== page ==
TothPix: Glory Boys

The first two panels from Glory Boys (DC - Our Army at War #235, 1971) are a great intro to an anti-war story, focusing on boys' adventure play. In both frames, Toth sets us square in the center of the action, first looking past the game pieces to Jeremy at play. There's great depth in this shot, what with the just-off-center game piece in silhouette (pushing the object to the foreground), the various other playing pieces in the middle, Jeremy's face interestingly cropped and framed by that main figurine and the horse soldier he holds.

In frame two, we're in the middle of the action again, as if we're one of the boys rushing through the tall grass, wooden sword in hand. Toth places the viewer again at a low angle, achieving tremendous depth, movement and action. The wooden swords in the foreground direct our eye to the main figures, also framed by the nice angles of the ramshackle shield and other swords. Toth's loose rendering of the grass forms the hill over which they'll meet, cropping background figures behind the hill. More rolling hills in the background provide further depth. It's a great composition with the sweeping curves, angled weapons and the fluid poses of the boys and folds of their clothing. Most interesting is the cropping of the boys at top center, making the composition asymmetrical and positively post-modern.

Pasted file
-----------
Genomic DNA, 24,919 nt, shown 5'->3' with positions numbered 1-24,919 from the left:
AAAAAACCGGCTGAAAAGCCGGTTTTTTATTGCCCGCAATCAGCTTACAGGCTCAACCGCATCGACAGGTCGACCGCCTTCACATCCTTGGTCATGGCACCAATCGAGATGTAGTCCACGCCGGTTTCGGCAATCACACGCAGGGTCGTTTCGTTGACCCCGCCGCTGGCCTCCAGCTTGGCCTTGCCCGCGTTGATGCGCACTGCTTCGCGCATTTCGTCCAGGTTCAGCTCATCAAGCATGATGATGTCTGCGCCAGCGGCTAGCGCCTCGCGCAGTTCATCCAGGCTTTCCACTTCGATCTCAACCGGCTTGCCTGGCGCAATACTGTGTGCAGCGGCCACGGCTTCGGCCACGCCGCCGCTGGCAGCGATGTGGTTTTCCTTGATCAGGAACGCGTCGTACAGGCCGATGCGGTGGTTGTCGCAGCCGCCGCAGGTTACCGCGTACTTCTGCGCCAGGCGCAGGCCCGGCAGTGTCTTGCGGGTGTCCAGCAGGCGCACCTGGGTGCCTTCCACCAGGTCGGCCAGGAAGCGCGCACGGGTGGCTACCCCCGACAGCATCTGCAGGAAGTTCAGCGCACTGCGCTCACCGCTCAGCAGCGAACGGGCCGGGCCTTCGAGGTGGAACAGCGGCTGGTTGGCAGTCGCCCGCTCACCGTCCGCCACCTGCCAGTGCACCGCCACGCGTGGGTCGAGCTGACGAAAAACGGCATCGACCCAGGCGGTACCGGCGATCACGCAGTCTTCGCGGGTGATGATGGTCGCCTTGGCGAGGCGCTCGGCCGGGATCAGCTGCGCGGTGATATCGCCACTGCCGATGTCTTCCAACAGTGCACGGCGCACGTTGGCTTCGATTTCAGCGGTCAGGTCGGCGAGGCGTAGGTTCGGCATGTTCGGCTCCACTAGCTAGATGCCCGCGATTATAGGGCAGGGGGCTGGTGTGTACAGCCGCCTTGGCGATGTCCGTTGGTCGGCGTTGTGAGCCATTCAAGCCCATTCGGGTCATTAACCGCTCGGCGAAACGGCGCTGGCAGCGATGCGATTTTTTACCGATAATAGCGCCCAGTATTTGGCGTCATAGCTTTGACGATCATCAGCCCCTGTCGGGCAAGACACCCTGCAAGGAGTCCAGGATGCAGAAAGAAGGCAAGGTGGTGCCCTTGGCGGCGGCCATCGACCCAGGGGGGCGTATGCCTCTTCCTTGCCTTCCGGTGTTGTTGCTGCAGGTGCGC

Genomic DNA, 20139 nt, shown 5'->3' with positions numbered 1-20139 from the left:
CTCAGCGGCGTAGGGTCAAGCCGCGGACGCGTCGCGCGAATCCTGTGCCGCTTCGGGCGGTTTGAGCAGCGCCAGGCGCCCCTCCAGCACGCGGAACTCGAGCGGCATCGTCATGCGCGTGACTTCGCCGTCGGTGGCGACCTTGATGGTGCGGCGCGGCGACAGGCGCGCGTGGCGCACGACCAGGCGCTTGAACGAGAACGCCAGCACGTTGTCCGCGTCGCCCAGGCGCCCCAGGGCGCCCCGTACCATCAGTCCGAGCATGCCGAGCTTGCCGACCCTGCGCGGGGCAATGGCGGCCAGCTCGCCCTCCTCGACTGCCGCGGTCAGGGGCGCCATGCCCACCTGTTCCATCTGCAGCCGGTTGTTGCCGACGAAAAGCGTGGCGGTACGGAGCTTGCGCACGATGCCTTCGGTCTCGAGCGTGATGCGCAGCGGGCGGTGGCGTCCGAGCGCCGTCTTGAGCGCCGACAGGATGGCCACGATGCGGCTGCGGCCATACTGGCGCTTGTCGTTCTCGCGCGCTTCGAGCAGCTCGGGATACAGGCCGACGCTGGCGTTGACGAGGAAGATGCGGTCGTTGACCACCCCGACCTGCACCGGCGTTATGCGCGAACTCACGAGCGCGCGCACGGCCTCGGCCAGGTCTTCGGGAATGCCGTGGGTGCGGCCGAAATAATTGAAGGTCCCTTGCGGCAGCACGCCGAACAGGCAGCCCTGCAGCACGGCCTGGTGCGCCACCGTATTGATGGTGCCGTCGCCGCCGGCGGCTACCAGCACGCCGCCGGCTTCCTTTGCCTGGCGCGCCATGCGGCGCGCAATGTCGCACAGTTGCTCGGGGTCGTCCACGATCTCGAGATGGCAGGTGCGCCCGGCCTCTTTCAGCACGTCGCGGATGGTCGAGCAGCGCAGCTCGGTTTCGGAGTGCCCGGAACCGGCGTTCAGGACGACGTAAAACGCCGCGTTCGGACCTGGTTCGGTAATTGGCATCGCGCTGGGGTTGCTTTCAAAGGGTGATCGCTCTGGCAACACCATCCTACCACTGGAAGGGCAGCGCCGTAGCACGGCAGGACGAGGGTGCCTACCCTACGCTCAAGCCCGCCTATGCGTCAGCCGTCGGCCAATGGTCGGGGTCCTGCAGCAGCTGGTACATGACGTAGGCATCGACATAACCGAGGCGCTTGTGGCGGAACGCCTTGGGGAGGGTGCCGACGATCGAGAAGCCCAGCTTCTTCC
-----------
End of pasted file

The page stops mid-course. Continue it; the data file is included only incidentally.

This shot has always reminded me of another great picture of boys at play, American painter Winslow Homer's Snap the Whip.

This is Homer's greatest painting of his early period, and while one can feel the tension, tug and imbalance of the boys at their game, the composition is largely formal, centered, symmetrical and balanced. Now, at the time, choosing subjects as pedestrian as this was considered informal and improper, not the stuff of fine art. In his own way, in 1872, Homer was pushing the boundaries, depicting life as he knew it, as fine a subject for art as ever there was. We take this type of picture for granted now; it may even seem quaint and sentimental, but I find it honest and true. Kinda like Twain's Huck Finn.

Still, Toth's simple comic book panel is more daring and challenging than the admittedly earlier fine painting. Not too shabby.

I should mention that as Winslow Homer moved forward shortly after to even more mature work, he loosened up and took compositional risks, laying the groundwork for most American painters and illustrators such as N.C. Wyeth, Norman Rockwell and more. As evidenced by the brilliant How Many Eggs (below), Homer became not only capable but proficient at just the type of asymmetrical and bold composition at which Toth and others later excelled.